A forced transfer of land of what became Maynard was between Tantamous, also called “Old Jethro” (father of Peter Jethro), who lived at Nobscot, now the Framingham/Sudbury border. In 1651, Tantamous was forced to surrender claim to 1,000 acres west of the Sudbury grant to Hermon Garrett, of Concord, in a court dispute over payment for the purchase of two horses. Separately, a Pompositticut Plantation, west of Concord – later to become Stow – was surveyed circa 1660 (described as “meane land”) and granted, but as not permanently settled at that time, the grant later rescinded.

All this granting and purchasing crashed to an end with King Philip’s War of 1675-76. Metacom, also known as Metacomet, and by the English name Philip, was a Wampanoag chief. Attempts to maintain a truce between the Wampanoag and the English colonists were frayed by colonial expansion and scattered acts of violence on both sides. In the summer of 1675, the actions of the native Americans coalesced into concerted attacks on towns across the Plymouth, Massachusetts Bay, Rhode Island, New Haven and Connecticut colonies. Locally, history has it that Metacom’s supporters met atop Pompositticut Hill – now Summer Hill – to decide whether to attack Concord or Sudbury (the answer: Sudbury).

Although the colonial militias were supplemented by volunteers from the Praying Villages – places occupied by Native Americans who had converted to Christianity – there was suspicion that Nipmuc were also collaborating with King Philip. This was in part true. Nipmuc understood the threat of colonial expansion. Additionally, Metacom’s Wampanoag warriors were residing in Nipmuc territory much of the summer and fall of 1675. To remove this perceived threat, natives were restricted by the colonists to five of the Praying Villages, and then in October 1675, hundreds were relocated to Deer Island, in Boston Harbor. Winter weather combined with inadequate housing and shortage of food led to more than half dying there. Tantamous and his family either escaped from Deer Island or had avoided being sent there. Although more along the way of being a noncombatant refugee, Tantamous was captured in New Hampshire, marched through Boston with a noose on his neck and hanged in the Boston Common. His family, other than Peter Jethro, were sold into slavery. 

Many of the Nipmuc who survived the war moved north or west, or assimilated into other tribes. In May 1683, the General Court approval of a town name “Stow.” A year later, deeds to this land and the Two-Mile Grant for northwest Sudbury were signed by a dozen or so Native Americans who were among a post-war remnant population. This completed the taking of the land that later became Maynard.

Land taking continued elsewhere. The Hassanamesit Reservation had contained 7,500 acres in 1728 when the Commonwealth of Massachusetts purchased most of the land. The money from the sale was to be held for the Nipmuc in an account at a Boston bank, but it was embezzled by a state official. Today, the Commonwealth of Massachusetts recognizes the present-day Nipmuc as constituting people a group of some 500 members living in and around the City of Worcester, Chaubunagungamaug Reservation (in Thompson, CN) and Hassanamisco Reservation (in Grafton, MA). The reservations are small plots of land used by Nipmuc and other Native Americans for gatherings and celebrations.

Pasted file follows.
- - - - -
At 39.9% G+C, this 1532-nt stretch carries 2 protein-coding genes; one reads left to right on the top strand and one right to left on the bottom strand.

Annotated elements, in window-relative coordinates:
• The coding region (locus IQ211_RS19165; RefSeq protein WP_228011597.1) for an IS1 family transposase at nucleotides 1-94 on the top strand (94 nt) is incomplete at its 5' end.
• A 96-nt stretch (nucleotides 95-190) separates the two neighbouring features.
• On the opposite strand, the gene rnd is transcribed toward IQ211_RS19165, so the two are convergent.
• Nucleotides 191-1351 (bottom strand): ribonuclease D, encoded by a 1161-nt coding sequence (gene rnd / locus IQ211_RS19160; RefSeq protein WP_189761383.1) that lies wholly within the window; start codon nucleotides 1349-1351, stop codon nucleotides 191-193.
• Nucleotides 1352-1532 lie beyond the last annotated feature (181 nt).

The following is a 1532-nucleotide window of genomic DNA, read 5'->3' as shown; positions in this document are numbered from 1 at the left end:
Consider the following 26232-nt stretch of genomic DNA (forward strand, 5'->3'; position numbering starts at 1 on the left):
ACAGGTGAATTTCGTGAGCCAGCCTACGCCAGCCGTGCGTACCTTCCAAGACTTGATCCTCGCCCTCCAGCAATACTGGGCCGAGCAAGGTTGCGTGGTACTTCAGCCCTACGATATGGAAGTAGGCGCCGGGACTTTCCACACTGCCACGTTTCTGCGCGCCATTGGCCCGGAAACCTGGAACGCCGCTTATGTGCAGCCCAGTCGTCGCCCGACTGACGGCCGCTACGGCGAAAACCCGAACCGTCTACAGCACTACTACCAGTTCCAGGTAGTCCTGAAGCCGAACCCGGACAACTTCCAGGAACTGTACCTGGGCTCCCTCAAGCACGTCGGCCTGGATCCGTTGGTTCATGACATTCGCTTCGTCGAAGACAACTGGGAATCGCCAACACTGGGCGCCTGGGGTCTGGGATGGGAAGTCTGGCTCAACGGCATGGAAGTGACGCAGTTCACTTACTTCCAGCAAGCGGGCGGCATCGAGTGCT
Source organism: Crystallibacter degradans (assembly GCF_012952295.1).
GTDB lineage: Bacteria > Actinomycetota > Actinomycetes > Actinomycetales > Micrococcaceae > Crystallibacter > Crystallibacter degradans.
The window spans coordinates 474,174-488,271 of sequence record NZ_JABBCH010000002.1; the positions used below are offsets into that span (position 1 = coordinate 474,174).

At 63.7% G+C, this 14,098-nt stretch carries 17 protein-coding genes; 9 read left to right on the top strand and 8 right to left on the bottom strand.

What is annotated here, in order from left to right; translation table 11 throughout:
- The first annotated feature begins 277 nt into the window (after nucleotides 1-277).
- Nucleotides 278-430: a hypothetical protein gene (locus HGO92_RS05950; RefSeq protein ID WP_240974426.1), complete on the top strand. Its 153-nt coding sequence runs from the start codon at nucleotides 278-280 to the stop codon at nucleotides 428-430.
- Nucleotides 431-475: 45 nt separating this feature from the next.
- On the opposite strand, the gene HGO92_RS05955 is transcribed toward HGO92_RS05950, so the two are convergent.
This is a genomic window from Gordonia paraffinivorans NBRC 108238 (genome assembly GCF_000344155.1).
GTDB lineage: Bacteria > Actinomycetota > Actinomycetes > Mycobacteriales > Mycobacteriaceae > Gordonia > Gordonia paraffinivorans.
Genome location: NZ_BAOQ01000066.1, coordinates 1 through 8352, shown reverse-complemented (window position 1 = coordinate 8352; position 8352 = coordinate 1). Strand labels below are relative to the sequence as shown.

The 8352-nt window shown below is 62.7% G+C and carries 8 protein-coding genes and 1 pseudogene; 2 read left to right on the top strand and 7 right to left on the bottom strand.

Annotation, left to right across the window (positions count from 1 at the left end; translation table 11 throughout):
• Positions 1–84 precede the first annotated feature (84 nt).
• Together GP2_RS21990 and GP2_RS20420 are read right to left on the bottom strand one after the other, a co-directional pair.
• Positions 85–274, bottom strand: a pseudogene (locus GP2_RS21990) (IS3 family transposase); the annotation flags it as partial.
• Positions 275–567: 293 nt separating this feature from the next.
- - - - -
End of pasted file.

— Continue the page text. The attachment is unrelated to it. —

Not in the newspaper column: On Monday, January 11, 2021, Gov. Charlie Baker on Monday, January 11th, 2021 signed bill number S.2848, calling for the creation of a special commission to study and recommend a new or revised state seal and motto. The commission must complete its work by October 1st of this year, and recommend changes to the seal and motto that will “faithfully reflect and embody the historic and contemporary commitments of the Commonwealth to peace, justice, liberty and equality and to spreading the opportunities and advantages of education.” 

Sword-over-Indian was on various versions of the state seal starting in 1780. The current state seal, which was adopted in 1898, and is present on the state flag, and at every town border as part of the sign showing the name of the town. The seal is considered to be deeply offensive to Native Americans. Advocates for change claim that Massachusetts is "the last U.S. state whose flag includes representations of white supremacy" given that Mississippi replaced its Confederate emblem state flag in January 2021.  

The sword was modeled on Myles Standish’s; known for killing Native Americans. The bow was modeled on a bow taken from a Native American killed in 1665 in Sudbury. The belt was modeled on one belonging to Metacomet (King Philip), killed 1676 in King Philip’s War. The downward pointed arrow held in the left hand signifies a ‘pacified’ Native American. Lastly, the body proportions were taken from a Native American dug up from a grave in Winthrup. 

This website has a separate entry listing Native American websites and literature used to research this article.